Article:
Results for 'Data trimming'

997 found
Order:
  1.  66
    Data Trimming, Nuclear Emissions, and Climate Change.Kristin Sharon Shrader-Frechette - 2009 - Science and Engineering Ethics 15 (1):19-23.
    Ethics requires good science. Many scientists, government leaders, and industry representatives support tripling of global-nuclear-energy capacity on the grounds that nuclear fission is “carbon free” and “releases no greenhouse gases.” However, such claims are scientifically questionable (and thus likely to lead to ethically questionable energy choices) for at least 3 reasons. (i) They rely on trimming the data on nuclear greenhouse-gas emissions (GHGE), perhaps in part because flawed Kyoto Protocol conventions require no full nuclear-fuel-cycle assessment of carbon content. (...)
    Direct download (5 more)  
     
    Export citation  
     
    Bookmark   2 citations  
  2.  27
    Trimming Exposure Data, Putting Radiation Workers at Risk.Kristin Shrader-Frechette - manuscript
    American Journal of Public Health Vol. 97.
    Direct download  
     
    Export citation  
     
    Bookmark  
  3.  86
    Climate Change, Nuclear Economics, and Conflicts of Interest.Kristin Shrader-Frechette - 2011 - Science and Engineering Ethics 17 (1):75-107.
    Merck suppressed data on harmful effects of its drug Vioxx, and Guidant suppressed data on electrical flaws in one of its heart-defibrillator models. Both cases reveal how financial conflicts of interest can skew biomedical research. Such conflicts also occur in electric-utility-related research. Attempting to show that increased atomic energy can help address climate change, some industry advocates claim nuclear power is an inexpensive way to generate low-carbon electricity. Surveying 30 recent nuclear analyses, this paper shows that industry-funded studies (...)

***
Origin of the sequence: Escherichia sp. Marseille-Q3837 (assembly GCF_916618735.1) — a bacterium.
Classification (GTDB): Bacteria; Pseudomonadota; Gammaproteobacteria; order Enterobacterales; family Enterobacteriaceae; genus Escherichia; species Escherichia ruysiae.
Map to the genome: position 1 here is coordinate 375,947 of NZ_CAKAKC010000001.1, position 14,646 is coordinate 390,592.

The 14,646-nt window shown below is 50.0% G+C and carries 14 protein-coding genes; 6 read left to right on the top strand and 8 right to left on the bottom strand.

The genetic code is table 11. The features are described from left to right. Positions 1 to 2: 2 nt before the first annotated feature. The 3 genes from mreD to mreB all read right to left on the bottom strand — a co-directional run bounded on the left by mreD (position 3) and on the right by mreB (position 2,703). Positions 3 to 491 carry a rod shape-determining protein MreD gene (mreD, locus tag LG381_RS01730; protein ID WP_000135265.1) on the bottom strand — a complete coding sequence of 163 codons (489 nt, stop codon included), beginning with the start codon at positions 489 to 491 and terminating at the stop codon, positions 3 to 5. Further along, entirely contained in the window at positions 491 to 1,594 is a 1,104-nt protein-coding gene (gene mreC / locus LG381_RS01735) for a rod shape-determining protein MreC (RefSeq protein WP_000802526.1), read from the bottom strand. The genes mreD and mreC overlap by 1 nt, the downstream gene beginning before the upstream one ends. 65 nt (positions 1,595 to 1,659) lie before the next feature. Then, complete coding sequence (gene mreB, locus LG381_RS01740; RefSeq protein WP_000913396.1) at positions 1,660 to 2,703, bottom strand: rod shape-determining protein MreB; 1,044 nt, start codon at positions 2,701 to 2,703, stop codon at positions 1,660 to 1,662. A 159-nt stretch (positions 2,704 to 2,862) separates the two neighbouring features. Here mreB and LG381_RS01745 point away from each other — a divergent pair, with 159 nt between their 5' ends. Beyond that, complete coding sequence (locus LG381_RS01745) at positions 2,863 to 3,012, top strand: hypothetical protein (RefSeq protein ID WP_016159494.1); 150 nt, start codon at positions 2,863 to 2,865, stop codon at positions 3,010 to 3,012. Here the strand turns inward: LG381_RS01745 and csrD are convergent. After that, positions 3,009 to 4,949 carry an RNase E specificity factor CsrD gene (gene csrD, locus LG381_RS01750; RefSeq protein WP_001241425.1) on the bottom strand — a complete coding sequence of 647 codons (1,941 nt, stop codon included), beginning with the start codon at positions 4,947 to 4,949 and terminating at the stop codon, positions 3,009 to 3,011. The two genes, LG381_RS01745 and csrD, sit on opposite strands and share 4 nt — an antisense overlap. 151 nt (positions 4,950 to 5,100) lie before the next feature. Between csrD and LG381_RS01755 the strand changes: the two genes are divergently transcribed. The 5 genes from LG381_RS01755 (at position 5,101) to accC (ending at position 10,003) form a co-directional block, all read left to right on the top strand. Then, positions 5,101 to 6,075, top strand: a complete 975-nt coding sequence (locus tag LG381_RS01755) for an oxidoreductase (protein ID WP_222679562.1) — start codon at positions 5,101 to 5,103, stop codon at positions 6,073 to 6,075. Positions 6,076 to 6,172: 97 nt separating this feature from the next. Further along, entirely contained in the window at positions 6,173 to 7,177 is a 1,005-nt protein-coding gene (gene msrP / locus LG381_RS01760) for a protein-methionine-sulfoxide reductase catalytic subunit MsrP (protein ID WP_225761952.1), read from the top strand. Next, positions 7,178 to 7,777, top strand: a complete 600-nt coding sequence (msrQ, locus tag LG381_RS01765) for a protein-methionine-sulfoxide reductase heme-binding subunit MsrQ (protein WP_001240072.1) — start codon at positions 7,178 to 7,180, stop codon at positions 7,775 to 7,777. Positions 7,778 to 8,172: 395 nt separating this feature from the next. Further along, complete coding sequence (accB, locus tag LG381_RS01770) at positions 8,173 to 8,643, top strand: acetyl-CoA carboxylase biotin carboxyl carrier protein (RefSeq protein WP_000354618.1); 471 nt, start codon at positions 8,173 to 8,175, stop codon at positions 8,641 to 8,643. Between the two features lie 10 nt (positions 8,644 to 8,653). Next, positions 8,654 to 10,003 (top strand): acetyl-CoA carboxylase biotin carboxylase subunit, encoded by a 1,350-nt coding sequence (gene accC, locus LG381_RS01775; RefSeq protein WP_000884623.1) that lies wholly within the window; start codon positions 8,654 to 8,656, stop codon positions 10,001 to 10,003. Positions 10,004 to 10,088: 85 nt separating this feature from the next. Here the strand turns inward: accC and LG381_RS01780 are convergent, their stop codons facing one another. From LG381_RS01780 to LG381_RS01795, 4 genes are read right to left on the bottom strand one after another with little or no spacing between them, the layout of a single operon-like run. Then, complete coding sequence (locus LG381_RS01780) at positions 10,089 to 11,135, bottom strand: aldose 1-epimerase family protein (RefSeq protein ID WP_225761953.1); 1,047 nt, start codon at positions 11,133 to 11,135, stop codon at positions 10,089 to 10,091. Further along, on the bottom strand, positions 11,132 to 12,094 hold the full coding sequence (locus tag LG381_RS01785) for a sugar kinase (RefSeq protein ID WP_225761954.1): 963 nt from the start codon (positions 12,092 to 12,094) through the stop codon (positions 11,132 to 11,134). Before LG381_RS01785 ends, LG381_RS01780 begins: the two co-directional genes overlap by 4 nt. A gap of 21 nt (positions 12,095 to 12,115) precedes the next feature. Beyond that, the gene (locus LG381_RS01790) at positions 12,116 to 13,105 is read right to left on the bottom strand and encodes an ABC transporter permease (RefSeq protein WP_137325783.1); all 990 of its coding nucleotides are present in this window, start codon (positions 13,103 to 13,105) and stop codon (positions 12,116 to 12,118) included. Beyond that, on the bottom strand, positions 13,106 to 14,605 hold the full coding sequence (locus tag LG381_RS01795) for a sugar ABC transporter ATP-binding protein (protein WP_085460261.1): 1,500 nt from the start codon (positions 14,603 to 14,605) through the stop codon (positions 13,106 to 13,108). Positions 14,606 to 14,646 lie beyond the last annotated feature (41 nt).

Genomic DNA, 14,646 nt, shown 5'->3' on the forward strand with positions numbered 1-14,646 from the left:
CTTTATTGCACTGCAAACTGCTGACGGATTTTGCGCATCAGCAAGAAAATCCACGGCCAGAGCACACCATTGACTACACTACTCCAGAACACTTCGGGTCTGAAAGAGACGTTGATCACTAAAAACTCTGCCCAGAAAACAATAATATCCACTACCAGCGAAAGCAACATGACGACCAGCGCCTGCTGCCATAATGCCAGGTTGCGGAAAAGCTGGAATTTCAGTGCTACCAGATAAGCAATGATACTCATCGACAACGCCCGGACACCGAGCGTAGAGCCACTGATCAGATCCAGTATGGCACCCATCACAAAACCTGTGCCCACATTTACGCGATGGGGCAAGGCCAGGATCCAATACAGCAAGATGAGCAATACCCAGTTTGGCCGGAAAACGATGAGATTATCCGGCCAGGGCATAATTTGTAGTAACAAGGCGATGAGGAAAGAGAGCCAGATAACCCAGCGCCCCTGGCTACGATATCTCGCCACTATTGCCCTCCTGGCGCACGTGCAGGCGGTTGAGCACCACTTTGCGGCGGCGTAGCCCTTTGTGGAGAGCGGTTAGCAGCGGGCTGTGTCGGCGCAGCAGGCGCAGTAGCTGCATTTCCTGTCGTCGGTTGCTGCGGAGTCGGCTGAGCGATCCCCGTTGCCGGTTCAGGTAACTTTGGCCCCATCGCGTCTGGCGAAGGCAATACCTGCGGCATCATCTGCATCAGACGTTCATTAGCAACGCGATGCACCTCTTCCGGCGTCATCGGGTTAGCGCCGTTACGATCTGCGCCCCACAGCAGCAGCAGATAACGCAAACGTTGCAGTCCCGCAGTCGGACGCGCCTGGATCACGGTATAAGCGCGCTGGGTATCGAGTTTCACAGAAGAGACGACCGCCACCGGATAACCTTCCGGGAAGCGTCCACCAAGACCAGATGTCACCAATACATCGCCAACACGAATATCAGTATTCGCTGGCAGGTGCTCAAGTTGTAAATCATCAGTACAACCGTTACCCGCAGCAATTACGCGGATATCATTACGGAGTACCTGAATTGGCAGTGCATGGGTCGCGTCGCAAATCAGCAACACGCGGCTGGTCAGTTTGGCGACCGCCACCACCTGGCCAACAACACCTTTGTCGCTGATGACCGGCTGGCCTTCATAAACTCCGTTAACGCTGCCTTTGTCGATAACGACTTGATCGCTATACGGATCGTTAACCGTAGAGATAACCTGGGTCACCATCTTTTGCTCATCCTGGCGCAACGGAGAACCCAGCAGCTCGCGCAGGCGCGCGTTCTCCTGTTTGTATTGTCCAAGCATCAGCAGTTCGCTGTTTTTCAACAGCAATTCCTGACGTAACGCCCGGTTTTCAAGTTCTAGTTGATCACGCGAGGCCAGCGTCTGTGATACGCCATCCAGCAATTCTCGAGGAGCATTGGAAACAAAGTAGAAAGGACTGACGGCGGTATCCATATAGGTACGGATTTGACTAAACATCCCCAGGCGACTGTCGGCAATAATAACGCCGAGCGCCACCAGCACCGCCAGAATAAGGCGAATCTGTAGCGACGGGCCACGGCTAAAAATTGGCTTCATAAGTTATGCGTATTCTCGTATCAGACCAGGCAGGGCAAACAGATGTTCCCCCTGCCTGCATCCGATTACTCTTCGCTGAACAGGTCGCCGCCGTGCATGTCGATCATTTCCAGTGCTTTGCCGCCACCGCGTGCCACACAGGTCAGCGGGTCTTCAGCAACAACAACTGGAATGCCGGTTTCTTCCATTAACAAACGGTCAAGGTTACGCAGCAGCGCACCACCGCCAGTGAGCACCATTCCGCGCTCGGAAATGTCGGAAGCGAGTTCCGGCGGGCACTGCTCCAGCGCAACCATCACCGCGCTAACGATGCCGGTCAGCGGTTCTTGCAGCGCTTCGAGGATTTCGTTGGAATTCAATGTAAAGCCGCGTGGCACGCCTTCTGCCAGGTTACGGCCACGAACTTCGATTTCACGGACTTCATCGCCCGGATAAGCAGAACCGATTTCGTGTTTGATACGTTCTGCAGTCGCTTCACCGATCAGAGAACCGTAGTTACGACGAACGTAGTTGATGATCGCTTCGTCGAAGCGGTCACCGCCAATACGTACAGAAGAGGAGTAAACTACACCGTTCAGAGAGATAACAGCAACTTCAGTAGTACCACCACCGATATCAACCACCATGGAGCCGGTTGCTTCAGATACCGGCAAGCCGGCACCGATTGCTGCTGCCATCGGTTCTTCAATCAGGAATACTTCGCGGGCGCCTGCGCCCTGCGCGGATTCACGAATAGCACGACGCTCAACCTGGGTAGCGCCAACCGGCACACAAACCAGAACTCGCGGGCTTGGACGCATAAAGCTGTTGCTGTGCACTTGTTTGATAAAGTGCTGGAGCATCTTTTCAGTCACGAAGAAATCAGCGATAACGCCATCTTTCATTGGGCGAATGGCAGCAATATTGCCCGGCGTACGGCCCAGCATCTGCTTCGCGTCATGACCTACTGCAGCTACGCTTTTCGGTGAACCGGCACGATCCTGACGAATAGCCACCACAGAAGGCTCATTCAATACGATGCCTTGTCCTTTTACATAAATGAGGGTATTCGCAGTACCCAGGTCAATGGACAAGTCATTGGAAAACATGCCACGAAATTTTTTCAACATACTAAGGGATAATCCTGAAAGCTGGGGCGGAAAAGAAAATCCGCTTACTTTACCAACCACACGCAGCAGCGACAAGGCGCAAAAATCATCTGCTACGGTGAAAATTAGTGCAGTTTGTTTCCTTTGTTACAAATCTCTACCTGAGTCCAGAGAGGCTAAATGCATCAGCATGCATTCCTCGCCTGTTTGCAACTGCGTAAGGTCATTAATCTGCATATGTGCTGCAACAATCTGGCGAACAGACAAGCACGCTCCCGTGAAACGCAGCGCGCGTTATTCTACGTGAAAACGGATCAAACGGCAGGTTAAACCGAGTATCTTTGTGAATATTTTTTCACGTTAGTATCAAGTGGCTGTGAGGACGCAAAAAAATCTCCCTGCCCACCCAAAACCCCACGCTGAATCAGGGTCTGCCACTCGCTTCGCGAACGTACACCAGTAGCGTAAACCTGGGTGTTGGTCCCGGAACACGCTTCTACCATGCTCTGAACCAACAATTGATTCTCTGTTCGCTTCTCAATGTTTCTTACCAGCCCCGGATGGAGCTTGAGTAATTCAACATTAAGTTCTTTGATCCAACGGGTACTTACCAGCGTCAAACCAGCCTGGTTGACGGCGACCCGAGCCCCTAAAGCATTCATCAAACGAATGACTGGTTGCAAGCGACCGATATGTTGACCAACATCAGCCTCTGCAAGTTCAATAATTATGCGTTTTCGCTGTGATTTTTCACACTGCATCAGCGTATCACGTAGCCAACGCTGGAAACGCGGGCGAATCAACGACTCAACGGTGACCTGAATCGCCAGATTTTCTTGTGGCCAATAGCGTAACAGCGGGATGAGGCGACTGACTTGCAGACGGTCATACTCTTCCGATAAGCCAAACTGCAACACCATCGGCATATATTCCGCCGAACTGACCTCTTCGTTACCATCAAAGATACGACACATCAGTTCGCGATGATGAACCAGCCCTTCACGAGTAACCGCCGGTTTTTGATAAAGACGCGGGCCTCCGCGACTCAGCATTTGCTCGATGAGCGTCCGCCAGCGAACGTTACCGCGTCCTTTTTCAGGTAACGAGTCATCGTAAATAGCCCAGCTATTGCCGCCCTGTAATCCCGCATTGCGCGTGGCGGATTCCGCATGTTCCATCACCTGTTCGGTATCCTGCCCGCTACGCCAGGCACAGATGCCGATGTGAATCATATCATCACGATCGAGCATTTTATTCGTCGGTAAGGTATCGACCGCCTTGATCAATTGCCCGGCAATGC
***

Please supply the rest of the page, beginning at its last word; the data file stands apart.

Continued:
Direct download (7 more)  
     
    Export citation  
     
    Bookmark   1 citation  
  4.  7
    Using Metascience to Improve Dose‐Response Curves in Biology: Better Policy Through Better Science.Kristin Shrader‐Frechette - 2004 - Philosophy of Science 71 (5):1026-1037.
    Many people argue that uncertain science—or controversial policies based on science—can be clarified primarily by greater attention to social/political values influencing the science and by greater attention to the vested interests involved. This paper argues that while such clarification is necessary, it is not a sufficient condition for achieving better science and policy; indeed its importance may be overemphasized. Using a case study involving the current, highly politicized controversy over the shape of dose‐response curves for biological effects of ionizing radiation, (...)
    Direct download (4 more)  
     
    Export citation  
     
    Bookmark   5 citations  
  5.  54
    Open Data, Open Review and Open Dialogue in Making Social Sciences Plausible.Quan-Hoang Vuong - 2017 - Nature: Scientific Data Updates 2017.